Coherent Modulation Overview

Coherent fiber optic transmission systems, such as those supported by NeoPhotonics products, use higher order modulation (HOM) formats to transmit more information in a given slice of the optical spectrum.  These techniques are similar to those used for years in microwave communications devices, but are now able to be applied in the much higher frequency optical regime.  A modulation methodology allows information to be carried by an optical or radio-frequency wave. A few modulation schemes have been used for 100 Gb/s coherent systems, including DP-BPSK (mainly used for undersea cable systems), DP-QPSK (mainly used for long-haul terrestrial systems), and DP-16QAM (mainly used for metro/regional terrestrial systems). Here “DP” stands for “dual-polarization”, “BPSK” stands for “binary phase shift keying”, “QPSK” stands for “quadrature phase shift keying”, and “16QAM” stands for “16 quadrature-amplitude-modulation”.

QPSK uses four phases, e.g., 0, π/2, π, and 3 π /2 to transport twice as much information as BASK or BPSK, and achieves 2 bits per symbol. As a result, QPSK in combination with dual polarizations (i.e., DP-QPSK) can achieve 2×2=4 bits per symbol.  A DP-16QAM signal contains not only dual polarizations, but also both amplitude and phase modulations from symbol to symbol, and therefore further improves the spectral efficiency of DP-QPSK by two times, i.e., it has a spectral efficiency of 8 bits/s/symbol. A simple illustration is shown in the figure below, where we can see that to change from one symbol to another in a QPSK constellation diagram requires only phase variation, while to change of one symbol to another in a DP-16QAM constellation diagram requires both phase and amplitude variation.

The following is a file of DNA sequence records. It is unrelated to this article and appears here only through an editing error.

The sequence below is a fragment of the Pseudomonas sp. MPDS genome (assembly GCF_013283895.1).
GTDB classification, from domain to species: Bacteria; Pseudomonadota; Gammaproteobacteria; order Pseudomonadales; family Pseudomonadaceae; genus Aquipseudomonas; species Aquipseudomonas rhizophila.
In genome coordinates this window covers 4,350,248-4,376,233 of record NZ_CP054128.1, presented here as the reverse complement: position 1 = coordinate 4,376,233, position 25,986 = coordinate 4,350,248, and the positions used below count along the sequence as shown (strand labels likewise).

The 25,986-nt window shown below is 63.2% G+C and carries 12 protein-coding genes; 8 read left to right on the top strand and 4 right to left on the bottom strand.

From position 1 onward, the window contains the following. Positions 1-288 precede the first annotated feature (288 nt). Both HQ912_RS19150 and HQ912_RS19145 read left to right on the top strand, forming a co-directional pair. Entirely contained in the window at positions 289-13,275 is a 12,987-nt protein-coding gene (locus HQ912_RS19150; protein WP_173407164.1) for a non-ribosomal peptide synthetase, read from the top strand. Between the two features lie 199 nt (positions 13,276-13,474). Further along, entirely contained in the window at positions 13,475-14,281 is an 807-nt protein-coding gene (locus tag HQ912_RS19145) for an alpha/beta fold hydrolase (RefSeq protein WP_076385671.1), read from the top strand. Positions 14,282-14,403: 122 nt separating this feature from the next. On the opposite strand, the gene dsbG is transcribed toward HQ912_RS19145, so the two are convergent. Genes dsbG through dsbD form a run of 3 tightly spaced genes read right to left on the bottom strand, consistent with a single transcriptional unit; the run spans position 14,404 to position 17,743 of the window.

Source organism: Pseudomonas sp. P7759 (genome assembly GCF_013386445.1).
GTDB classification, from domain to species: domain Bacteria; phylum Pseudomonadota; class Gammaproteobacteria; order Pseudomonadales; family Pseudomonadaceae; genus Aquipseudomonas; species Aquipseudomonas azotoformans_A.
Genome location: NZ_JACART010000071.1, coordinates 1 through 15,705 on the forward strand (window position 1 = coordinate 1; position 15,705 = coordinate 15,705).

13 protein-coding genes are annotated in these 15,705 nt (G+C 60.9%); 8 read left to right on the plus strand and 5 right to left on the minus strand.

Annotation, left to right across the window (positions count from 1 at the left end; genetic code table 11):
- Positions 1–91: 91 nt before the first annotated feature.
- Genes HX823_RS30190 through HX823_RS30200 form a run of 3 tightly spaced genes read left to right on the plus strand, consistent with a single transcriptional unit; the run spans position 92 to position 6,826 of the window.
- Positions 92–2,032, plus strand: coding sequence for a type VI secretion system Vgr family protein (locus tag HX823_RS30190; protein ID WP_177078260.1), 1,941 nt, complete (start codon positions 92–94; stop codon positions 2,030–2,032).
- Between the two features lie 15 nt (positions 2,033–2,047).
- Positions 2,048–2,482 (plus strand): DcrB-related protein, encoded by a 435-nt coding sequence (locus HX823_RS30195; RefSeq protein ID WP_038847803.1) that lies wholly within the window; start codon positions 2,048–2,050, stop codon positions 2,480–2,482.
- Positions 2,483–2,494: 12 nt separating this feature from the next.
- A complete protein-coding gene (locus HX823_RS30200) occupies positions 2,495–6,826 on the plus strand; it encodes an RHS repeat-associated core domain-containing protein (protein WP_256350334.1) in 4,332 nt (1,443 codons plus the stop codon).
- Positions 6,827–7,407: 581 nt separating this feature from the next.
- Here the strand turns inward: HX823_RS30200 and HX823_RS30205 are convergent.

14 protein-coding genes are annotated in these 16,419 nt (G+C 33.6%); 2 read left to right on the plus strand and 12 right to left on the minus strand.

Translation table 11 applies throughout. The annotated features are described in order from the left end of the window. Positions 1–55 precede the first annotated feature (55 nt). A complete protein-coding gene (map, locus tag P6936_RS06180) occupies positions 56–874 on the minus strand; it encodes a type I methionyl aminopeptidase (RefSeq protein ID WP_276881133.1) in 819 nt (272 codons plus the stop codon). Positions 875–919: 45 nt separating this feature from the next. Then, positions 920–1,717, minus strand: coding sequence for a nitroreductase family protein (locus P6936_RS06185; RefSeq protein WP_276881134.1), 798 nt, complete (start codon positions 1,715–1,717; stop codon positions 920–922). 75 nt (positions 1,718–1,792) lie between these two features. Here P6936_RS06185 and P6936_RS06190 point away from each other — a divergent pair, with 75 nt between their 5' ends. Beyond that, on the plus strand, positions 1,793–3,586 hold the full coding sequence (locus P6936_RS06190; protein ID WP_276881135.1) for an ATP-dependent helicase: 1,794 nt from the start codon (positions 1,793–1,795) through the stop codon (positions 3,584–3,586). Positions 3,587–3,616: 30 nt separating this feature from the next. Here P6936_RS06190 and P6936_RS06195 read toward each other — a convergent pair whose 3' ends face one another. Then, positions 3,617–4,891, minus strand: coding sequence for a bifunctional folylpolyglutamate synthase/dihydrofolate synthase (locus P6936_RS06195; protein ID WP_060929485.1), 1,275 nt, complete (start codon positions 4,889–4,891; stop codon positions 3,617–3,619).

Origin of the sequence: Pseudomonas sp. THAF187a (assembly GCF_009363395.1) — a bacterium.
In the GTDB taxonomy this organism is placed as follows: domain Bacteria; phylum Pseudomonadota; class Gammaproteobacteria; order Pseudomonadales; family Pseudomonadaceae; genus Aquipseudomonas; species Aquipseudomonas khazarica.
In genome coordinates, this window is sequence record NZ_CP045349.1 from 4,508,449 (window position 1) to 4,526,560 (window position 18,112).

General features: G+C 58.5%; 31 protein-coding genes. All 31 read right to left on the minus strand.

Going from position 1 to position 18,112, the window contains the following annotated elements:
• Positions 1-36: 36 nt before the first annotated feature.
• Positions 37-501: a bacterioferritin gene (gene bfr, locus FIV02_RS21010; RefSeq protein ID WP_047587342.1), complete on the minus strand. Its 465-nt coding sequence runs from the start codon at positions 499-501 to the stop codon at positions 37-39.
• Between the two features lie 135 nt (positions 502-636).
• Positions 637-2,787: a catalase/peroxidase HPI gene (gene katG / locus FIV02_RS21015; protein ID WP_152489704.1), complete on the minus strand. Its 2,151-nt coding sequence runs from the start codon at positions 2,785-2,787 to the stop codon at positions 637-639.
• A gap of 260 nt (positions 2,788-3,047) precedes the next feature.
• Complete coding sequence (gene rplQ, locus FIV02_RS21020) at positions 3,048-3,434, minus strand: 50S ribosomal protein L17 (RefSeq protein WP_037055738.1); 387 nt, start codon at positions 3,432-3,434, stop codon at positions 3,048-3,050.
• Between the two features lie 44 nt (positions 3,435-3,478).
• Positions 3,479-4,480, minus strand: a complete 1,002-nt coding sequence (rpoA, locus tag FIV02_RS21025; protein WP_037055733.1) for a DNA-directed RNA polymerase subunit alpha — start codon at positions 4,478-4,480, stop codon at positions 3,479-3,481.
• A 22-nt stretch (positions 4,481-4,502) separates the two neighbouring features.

The process can continue to higher levels of modulation, such as 32 QAM and 64QAM.  As higher orders are used the points in the constellation diagram move ever closer together and become more vulnerable to noise.  A critical contributor is phase noise in the transmit and local oscillator laser and therefore it becomes even more critical to have a narrow laser linewidth when higher order modulation is used.

The modulation formats such QPSK, 16QAM and 64QAM indicate how many bits can be conveyed in one symbol.  The second major determiner of link capacity is the symbol rate, which is also known as the baud rate.  First generation coherent systems used a baud rate of 32 Gbaud, which with overhead and QPSK modulation transmitted 100Gbps.  Current systems operate at 64 Gbaud, which gives twice the data rate of an equivalent 32 Gbaud system.  96 Gbaud systems are being introduced and 128 Gbaud is under development.